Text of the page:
Pictured above from right to left: A good SPF by EltaMD, under eye cream that helps with all the problems under the sun by Ole Henriksen, Bumble and bumble dry shampoo for days I don't want to wash my hair, La Mer moisturizing cream, SK-II Essence and Biologique Recherche P50 toner.

My Photography Gear // Ah, my love: photography! My favorite camera to carry around is my Pentax. It's an old school 35mm manual film camera that does not have the bells and whistles of a digital camera but I really don't mind it. I love its simplicity. I first picked up this camera because of my girl crush photographer: Jamie Beck. She shoots amazing black and white photographs of travel that really inspired me. When I first started shooting I was obsessed with black and white film. It wasn't until after visiting Paris that I decided black and white photos really captured the memory of a place, a nostalgic feeling but color gave it life and energy. I've been playing more with color in the recent years.

Pictured above: Pentax K1000, Kodak Porta 400 film and a Sekonic lightmeter.

Other favorite things I pack: My iPad filled with books and loaded with Podcasts I love, my journal a L!fe Symphony Notebook I picked up in Japan, Bose Noise Canceling Headphones is a must and hand sanitizer because I'm OCD about cleanliness.

My packing philosophy comes down to simplicity. Because I only purchase things I really love it makes it easy for me to pull from the curated items I own. I have a list of travel staples I always bring with me when it comes to toiletries, photography gear, etc. and in general I only pack what I need and will use multiple times. I keep it simple so I can flow and move with ease from one country to the next or from one city to another.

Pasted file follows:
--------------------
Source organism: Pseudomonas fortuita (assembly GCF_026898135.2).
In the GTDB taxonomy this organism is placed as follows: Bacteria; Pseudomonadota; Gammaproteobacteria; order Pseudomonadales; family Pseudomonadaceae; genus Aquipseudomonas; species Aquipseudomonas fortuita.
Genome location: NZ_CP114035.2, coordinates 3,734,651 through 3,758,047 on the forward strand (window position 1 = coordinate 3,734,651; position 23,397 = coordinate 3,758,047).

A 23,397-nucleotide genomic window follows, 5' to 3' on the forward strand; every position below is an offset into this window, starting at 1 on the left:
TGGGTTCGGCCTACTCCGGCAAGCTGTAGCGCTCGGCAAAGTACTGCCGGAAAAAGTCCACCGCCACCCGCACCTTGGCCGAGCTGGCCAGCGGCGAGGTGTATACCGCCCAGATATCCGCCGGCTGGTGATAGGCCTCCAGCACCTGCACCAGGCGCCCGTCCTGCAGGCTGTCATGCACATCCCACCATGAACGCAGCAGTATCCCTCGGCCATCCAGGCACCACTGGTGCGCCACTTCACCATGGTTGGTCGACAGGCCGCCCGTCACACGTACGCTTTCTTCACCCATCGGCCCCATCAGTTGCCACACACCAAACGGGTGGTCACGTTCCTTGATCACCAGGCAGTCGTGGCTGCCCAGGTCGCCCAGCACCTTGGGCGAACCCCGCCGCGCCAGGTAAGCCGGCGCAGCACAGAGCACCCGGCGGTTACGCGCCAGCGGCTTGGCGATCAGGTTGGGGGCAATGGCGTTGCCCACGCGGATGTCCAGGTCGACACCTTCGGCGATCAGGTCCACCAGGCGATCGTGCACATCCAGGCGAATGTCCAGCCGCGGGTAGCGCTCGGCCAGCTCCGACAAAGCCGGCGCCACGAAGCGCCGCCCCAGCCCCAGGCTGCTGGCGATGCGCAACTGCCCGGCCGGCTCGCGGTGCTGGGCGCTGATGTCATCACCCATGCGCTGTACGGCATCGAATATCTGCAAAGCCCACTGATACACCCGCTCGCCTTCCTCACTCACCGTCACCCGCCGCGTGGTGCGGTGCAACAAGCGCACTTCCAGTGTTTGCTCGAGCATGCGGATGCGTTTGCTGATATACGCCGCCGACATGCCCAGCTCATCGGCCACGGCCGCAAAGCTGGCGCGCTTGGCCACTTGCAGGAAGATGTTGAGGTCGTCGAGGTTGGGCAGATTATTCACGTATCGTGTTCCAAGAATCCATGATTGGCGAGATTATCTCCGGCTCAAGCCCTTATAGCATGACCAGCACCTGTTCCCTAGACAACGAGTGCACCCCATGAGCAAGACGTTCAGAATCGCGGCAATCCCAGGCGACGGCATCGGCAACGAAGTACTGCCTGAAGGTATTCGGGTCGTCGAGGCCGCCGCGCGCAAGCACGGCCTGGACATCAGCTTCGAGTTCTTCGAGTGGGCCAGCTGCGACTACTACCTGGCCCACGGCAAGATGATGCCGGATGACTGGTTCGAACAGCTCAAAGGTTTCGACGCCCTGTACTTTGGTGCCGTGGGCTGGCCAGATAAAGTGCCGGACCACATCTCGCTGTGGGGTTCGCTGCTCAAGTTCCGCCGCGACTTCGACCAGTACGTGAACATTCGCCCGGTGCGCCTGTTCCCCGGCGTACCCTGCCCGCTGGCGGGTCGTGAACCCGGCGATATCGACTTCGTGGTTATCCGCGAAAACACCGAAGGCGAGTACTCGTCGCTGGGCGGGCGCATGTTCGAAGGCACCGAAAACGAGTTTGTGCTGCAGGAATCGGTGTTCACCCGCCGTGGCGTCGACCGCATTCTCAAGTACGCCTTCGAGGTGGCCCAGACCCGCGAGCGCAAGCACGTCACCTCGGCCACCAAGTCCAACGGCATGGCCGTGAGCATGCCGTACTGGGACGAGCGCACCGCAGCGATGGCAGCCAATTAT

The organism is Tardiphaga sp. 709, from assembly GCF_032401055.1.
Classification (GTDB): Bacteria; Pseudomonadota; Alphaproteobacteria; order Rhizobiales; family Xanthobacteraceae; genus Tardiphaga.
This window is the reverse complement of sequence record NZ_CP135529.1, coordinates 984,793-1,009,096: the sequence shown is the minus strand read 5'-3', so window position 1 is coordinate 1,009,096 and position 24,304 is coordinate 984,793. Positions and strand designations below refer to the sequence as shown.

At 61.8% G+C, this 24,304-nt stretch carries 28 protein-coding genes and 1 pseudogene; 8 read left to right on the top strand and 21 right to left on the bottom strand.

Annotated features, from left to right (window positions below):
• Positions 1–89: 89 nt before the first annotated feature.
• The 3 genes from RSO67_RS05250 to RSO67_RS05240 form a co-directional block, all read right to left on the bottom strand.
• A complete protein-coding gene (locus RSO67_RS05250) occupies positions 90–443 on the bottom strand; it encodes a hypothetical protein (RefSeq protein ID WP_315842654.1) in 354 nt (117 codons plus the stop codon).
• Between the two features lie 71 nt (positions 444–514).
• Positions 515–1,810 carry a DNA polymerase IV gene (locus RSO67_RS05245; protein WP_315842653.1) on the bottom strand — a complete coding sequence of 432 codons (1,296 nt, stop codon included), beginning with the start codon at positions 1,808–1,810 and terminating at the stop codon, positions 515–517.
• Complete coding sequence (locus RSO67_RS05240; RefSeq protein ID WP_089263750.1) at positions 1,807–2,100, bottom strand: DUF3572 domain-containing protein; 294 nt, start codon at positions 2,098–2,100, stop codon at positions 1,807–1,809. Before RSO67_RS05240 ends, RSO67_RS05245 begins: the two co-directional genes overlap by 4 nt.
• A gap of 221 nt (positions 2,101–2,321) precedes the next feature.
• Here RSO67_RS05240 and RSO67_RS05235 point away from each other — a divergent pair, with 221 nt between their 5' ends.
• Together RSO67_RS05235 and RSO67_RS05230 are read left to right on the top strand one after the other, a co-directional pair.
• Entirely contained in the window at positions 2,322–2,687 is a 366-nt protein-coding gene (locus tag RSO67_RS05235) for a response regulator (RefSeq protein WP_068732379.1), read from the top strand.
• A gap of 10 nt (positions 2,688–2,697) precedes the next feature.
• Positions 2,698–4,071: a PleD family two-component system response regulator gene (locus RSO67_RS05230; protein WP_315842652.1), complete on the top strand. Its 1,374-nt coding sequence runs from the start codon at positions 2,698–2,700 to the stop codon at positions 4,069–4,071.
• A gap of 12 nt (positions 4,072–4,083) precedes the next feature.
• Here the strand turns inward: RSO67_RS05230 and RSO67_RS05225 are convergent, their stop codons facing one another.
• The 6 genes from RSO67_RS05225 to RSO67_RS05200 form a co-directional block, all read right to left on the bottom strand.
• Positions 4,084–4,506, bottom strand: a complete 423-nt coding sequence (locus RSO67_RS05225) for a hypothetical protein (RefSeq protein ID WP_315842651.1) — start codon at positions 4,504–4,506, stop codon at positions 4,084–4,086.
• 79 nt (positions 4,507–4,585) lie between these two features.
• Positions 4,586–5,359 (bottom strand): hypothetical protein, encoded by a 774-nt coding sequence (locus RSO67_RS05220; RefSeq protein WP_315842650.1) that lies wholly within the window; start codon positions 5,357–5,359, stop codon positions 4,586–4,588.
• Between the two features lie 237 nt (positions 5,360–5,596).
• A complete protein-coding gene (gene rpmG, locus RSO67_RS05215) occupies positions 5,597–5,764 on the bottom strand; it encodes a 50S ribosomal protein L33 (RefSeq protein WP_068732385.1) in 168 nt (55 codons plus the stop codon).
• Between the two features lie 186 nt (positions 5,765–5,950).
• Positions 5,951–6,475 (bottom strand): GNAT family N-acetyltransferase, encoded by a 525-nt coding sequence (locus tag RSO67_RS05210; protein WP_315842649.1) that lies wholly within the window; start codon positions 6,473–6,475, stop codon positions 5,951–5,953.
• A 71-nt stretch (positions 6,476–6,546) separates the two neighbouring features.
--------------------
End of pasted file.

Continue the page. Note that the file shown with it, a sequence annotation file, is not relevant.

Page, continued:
Monday, February 26, 2018

The Streets Of Hanoi

Two flights and 20+ hours of travel later we found ourselves standing outside of baggage claim at Hanoi International Airport looking for our driver. We spot him with a 8x10 sheet of paper with Ian’s last name scribbled on it. We quickly exchange greetings, verbal passcodes and were on our way to Hanoi’s Old Quarter.

From the airport we drove on a quiet highway passing fields of rice paddies, going over bridges and weaving through traffic. I could tell we were getting closer to the city as more and more motorbikes appeared out of nowhere joining us in the weaving game. I was so nervous my stomach felt queasy. I tried telling myself this is normal, they drive this way everyday and then BAM! a motorbike hits our car. Our driver pulls over to check on the biker, they get into what seems like a squabble, the biker gets back on his motorbike while our driver returns to the car. He casually apologies for the delay as he puts on his seatbelt and off we went. Ian and I looked at each other with a, ‘What the hell just happened?' expression.